Recent Studies on Cannabis’ Effect on Arthritis


  1. Arthritis. (2014, July 15). Mayo Clinic. Retrieved from
  2. Arthritis. (n.d.). MedlinePlus. Retrieved from – cat51.
  3. Burston, J.J., Sagar, D.R., Shao, P., Bai, M., King, E., Brailsford, L., Turner, J.M., Hathway, G.J., Bennett, A.J., Walsh, D.A., Kendall, D.A., Lichtman, A., and Chapman, V. (2013). Cannabinoid CB2 Receptors Regulate Central Sensitization and Pain Responses Associated with Osteoarthritis of the Knee Joint. PLoS ONE, 8(11), e80440. Retrieved from
  4. Fukada, S., Kohsaka, H., Takayasu, A., Yokoyama, W., Miyabe, C., Miyabe, Y., Harigai, M., Miyasaka, N., and Nanki, T. (2004). Cannabinoid receptor 2 as a potential therapeutic target in rheumatoid arthritis. BMC Musculoskeletal Disorders, 15, 275. Retrieved from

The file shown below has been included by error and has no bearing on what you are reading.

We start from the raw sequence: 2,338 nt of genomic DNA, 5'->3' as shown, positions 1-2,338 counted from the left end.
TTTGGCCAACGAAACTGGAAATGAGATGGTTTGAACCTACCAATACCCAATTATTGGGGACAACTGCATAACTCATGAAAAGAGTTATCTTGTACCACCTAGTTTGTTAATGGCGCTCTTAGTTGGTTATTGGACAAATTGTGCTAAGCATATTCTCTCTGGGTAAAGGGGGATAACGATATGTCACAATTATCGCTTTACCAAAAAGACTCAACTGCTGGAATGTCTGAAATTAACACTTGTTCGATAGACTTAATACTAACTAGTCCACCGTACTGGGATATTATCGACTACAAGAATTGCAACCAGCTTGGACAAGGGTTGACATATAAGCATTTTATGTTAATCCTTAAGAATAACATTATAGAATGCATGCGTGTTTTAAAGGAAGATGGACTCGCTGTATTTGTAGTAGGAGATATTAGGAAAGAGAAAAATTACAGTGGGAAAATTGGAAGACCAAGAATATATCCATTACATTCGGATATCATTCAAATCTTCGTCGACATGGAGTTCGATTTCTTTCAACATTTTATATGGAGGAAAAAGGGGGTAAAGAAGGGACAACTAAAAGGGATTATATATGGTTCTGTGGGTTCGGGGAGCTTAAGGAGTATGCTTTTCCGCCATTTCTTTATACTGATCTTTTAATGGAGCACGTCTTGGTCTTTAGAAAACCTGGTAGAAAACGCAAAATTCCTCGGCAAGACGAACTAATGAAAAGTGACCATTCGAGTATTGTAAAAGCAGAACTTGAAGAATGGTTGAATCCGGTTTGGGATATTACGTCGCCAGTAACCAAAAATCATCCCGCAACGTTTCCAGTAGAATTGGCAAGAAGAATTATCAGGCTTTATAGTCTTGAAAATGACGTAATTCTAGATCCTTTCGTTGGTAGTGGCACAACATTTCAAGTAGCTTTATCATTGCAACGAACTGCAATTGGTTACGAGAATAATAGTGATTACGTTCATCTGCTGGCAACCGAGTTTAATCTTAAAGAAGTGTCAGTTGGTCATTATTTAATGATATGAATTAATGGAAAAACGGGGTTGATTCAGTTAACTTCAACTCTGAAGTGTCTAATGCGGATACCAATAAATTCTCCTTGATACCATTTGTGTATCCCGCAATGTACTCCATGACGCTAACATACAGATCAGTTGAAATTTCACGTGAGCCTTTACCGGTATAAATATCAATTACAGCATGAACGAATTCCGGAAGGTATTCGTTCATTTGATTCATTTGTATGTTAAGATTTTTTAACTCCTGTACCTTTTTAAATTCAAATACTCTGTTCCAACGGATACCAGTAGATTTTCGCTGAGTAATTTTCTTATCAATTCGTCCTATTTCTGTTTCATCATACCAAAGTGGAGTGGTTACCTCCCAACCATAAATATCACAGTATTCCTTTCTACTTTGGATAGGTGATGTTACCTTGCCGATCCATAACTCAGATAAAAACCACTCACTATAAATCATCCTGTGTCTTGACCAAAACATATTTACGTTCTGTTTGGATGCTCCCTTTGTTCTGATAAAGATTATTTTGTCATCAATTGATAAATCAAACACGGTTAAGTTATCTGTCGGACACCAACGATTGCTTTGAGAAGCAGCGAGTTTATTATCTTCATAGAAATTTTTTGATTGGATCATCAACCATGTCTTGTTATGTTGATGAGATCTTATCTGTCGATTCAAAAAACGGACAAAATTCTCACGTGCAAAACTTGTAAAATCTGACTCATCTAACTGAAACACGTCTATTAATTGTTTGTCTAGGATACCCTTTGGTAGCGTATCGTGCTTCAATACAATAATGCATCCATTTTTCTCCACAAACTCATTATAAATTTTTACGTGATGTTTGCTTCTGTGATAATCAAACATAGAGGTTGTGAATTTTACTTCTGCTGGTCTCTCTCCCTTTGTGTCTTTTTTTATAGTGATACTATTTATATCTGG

5. Kong, Y., Wang, W., Zhang, C., Wu, Y., Liu, Y., and Zhou, X. (2016, June). Cannabinoid WIN‑55,212‑2 mesylate inhibits ADAMTS‑4 activity in human osteoarthritic articular chondrocytes by inhibiting expression of syndecan‑1. Molecular Medicine Reports, 13(6), 4569-76. Retrieved from
  6. La Porta, C., Bura, S.A., Negrete, R., and Maldonado, R. (2014, February). Involvement of the endocannabinoid system in osteoarthritis pain. The European Journal of Neuroscience, 39(3), 485-500. Retrieved from
  7. Richardson, D., Pearson, R.G., Kurian, N., Latif, M.L., Garle, M.J., Barrett, D.A., Kendall, D.A., Scammell, B.E., Reeve, A.J., and Chapman, V. (2008). Characterisation of the cannabinoid receptor system in synovial tissue and fluid in patients with osteoarthritis and rheumatoid arthritis. Arthritis Research & Therapy, 10:R43. Retrieved from
  8. Schuelert, N., and McDougall, J.J. (2008, January). Cannabinoid-mediated antinociception is enhanced in rat osteoarthritic knees. Arthritis and Rheumatism, 58(1), 145-53. Retrieved from


  • December 8, 2015
  • Eve Ripley